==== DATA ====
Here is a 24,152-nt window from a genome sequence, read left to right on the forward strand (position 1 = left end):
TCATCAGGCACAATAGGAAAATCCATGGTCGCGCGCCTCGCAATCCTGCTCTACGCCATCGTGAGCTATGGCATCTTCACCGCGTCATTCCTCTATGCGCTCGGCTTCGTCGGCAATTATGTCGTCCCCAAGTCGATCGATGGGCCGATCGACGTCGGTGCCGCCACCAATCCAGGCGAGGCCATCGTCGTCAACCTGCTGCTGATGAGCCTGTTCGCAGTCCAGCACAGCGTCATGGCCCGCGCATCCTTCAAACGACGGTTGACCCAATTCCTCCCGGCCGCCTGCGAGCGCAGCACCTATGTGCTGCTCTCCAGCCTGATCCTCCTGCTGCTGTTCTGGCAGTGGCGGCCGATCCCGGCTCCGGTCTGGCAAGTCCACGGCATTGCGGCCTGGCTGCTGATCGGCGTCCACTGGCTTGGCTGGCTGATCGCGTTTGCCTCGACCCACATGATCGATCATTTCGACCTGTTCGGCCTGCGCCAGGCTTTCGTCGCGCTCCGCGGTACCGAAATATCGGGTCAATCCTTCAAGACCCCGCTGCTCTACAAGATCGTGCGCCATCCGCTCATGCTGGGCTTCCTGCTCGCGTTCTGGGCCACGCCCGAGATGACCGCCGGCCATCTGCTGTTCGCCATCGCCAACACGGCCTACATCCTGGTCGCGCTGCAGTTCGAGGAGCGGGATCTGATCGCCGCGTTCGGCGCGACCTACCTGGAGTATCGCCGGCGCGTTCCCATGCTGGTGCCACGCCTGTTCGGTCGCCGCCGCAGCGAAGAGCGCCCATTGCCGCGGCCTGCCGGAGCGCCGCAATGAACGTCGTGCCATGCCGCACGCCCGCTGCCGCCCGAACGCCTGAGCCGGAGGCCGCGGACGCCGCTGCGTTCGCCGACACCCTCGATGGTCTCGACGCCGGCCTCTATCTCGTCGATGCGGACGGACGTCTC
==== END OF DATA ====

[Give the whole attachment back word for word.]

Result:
Here is a 24,152-nt window from a genome sequence, read left to right on the forward strand (position 1 = left end):
TCATCAGGCACAATAGGAAAATCCATGGTCGCGCGCCTCGCAATCCTGCTCTACGCCATCGTGAGCTATGGCATCTTCACCGCGTCATTCCTCTATGCGCTCGGCTTCGTCGGCAATTATGTCGTCCCCAAGTCGATCGATGGGCCGATCGACGTCGGTGCCGCCACCAATCCAGGCGAGGCCATCGTCGTCAACCTGCTGCTGATGAGCCTGTTCGCAGTCCAGCACAGCGTCATGGCCCGCGCATCCTTCAAACGACGGTTGACCCAATTCCTCCCGGCCGCCTGCGAGCGCAGCACCTATGTGCTGCTCTCCAGCCTGATCCTCCTGCTGCTGTTCTGGCAGTGGCGGCCGATCCCGGCTCCGGTCTGGCAAGTCCACGGCATTGCGGCCTGGCTGCTGATCGGCGTCCACTGGCTTGGCTGGCTGATCGCGTTTGCCTCGACCCACATGATCGATCATTTCGACCTGTTCGGCCTGCGCCAGGCTTTCGTCGCGCTCCGCGGTACCGAAATATCGGGTCAATCCTTCAAGACCCCGCTGCTCTACAAGATCGTGCGCCATCCGCTCATGCTGGGCTTCCTGCTCGCGTTCTGGGCCACGCCCGAGATGACCGCCGGCCATCTGCTGTTCGCCATCGCCAACACGGCCTACATCCTGGTCGCGCTGCAGTTCGAGGAGCGGGATCTGATCGCCGCGTTCGGCGCGACCTACCTGGAGTATCGCCGGCGCGTTCCCATGCTGGTGCCACGCCTGTTCGGTCGCCGCCGCAGCGAAGAGCGCCCATTGCCGCGGCCTGCCGGAGCGCCGCAATGAACGTCGTGCCATGCCGCACGCCCGCTGCCGCCCGAACGCCTGAGCCGGAGGCCGCGGACGCCGCTGCGTTCGCCGACACCCTCGATGGTCTCGACGCCGGCCTCTATCTCGTCGATGCGGACGGACGTCTC